Nadkarni was taken aback when Jwalaprasad Tiwari, presi­dent of the association told the meeting that H.G. Mudgal, a Mem­ber of Parliament, had offered to drum up support for the association in Parliament for a fee of Rs 20,000. Tiwari said he would negotiate with the MP, if the Board were to Support his move.

The government official reported the matter to his official su­perior and kept the government posted of further developments. The facts, as available to Nehru, at the time he moved the motion were as follows:

Some members on the board of the Bullion Association doubted the wisdom in having such an arrangement with the MP but the Board finally agreed to pay Mudgal Rs 5000 and author­ised a Committee constituted by it to negotiate with the MP on the propaganda and other work that he was to do.

At another meeting of the Board on March 30,1951, Nadkarni asked the President about the arrangements with Mudgal and was told that the MP had been paid Rs 1000 out of the sanctioned amount of Rs 5000 and that Mudgal was "already moving in the matter actively". Further, the President told him that he would soon be going to Delhi to attend the meeting of the Federation of Indian Chambers of Commerce where Mudgal would "arrange" his interviews, etc., with ministers and MPs.

In the meanwhile Mudgal made two moves which only rein­forced the suspicions about his conduct. On March 20, 1951 he gave notice of a question to Parliament Secretariat which read as follows:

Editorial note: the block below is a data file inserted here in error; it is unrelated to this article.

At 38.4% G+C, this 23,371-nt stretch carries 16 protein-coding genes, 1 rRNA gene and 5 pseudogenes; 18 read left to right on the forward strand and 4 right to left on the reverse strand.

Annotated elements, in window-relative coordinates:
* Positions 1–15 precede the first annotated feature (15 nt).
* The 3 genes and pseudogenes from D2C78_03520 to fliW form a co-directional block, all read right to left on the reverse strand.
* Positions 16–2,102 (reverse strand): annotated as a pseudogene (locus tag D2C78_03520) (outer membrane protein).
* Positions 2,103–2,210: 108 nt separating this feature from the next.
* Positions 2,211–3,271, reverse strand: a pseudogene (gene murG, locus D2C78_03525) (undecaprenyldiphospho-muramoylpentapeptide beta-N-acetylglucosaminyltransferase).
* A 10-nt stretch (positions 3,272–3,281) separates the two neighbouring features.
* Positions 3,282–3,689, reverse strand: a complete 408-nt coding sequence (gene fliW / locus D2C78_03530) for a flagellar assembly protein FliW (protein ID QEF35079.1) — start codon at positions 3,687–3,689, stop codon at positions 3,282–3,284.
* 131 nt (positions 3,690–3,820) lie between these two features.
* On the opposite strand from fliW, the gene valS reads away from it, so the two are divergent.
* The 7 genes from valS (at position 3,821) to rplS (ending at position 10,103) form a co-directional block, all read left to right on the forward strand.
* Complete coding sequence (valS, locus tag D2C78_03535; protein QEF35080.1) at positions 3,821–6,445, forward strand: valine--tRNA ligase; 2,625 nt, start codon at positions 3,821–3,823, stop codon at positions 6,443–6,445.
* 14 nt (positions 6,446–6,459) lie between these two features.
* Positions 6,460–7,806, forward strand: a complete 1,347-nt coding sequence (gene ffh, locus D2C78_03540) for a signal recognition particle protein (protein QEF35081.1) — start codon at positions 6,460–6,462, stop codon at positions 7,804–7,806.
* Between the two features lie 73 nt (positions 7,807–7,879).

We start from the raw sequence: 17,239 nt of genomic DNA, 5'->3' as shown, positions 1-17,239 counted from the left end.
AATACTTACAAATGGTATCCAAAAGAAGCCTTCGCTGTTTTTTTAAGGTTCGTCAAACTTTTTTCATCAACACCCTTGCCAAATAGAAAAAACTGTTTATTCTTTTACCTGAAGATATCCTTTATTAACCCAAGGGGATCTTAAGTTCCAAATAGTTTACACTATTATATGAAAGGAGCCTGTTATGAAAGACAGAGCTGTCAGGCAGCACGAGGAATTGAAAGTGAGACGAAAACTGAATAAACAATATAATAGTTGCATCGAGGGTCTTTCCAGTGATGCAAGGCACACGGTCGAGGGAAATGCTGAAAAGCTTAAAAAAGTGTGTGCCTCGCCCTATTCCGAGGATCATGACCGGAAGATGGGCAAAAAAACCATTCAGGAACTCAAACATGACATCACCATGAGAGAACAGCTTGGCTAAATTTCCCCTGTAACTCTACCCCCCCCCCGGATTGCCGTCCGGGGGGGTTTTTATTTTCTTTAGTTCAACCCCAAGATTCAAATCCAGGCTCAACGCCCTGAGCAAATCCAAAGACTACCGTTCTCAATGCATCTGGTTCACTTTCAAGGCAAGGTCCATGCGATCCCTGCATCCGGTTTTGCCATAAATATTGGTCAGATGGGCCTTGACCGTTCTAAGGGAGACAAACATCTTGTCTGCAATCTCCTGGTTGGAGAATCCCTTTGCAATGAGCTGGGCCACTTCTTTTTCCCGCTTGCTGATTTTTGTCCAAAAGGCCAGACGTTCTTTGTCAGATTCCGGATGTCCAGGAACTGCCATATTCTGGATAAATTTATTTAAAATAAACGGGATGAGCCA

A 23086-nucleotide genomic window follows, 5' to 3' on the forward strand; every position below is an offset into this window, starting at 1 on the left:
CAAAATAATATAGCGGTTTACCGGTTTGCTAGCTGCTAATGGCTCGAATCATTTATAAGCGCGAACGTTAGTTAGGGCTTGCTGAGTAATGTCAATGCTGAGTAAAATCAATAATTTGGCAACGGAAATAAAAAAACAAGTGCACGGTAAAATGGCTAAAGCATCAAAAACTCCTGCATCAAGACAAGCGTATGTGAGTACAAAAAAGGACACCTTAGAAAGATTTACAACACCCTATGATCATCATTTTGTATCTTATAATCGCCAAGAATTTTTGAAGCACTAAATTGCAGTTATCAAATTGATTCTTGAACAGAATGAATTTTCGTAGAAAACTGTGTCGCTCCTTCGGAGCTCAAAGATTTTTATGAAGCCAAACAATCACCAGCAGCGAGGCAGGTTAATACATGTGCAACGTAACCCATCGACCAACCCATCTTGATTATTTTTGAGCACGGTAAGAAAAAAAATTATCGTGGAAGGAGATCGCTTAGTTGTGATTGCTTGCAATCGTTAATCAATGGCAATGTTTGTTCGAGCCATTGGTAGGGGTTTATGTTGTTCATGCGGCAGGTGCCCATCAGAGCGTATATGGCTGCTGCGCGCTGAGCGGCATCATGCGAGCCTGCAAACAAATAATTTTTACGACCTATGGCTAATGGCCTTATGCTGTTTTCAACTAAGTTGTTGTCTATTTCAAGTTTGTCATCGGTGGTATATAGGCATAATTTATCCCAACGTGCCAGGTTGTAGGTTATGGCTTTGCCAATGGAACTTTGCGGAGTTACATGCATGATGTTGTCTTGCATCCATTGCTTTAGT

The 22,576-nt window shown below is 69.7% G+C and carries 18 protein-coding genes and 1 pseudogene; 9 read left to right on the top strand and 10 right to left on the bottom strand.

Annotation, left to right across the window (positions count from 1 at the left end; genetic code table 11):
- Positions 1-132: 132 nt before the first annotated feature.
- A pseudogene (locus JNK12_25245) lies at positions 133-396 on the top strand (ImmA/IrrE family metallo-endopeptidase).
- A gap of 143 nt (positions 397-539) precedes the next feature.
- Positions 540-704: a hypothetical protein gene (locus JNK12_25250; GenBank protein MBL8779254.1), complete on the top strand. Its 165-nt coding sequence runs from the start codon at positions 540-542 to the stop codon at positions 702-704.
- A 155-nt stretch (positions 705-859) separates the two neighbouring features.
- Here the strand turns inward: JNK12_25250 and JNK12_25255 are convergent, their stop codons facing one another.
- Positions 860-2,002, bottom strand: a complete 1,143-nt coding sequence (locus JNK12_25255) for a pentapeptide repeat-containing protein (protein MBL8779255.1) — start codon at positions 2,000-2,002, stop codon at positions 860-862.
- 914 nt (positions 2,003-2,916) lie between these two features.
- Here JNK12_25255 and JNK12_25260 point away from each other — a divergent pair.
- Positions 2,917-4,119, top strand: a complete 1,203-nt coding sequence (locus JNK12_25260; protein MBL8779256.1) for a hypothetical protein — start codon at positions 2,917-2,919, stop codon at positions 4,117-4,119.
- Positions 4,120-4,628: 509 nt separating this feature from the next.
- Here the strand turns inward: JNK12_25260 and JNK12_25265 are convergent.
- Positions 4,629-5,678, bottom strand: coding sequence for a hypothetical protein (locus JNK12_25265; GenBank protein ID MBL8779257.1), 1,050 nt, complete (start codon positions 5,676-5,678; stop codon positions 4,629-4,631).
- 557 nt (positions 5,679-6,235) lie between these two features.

Will the Minister of Finance be pleased to state:

a.
Whether he is aware of the views of the President and Direc­tors of the Bombay Bullion Exchange, namely, that smuggling of bullion and the resultant loss of foreign exchange through the backdoor could be stopped by permitting regulated im­ports of bullion;
b.
Whether government will consider the possibility of free imports of bullion following improvement in our foreign ex­change position;
c.

Whether government will consider the desirability of releasing a portion of surplus gold and silver stocks with it in the open market to bring down the price of bullion in India to world levels so that there will be no incentive to smuggling.

  This question was admitted and answered on April 2,1951.

Mudgal's second move was to write to the Finance Minister, Chintamani Deshmukh asking him to grant an interview to the President and some directors of the Bombay Bullion Association. He got a curt reply from the Finance Minister stating that he would prefer to deal directly with any request for an interview.2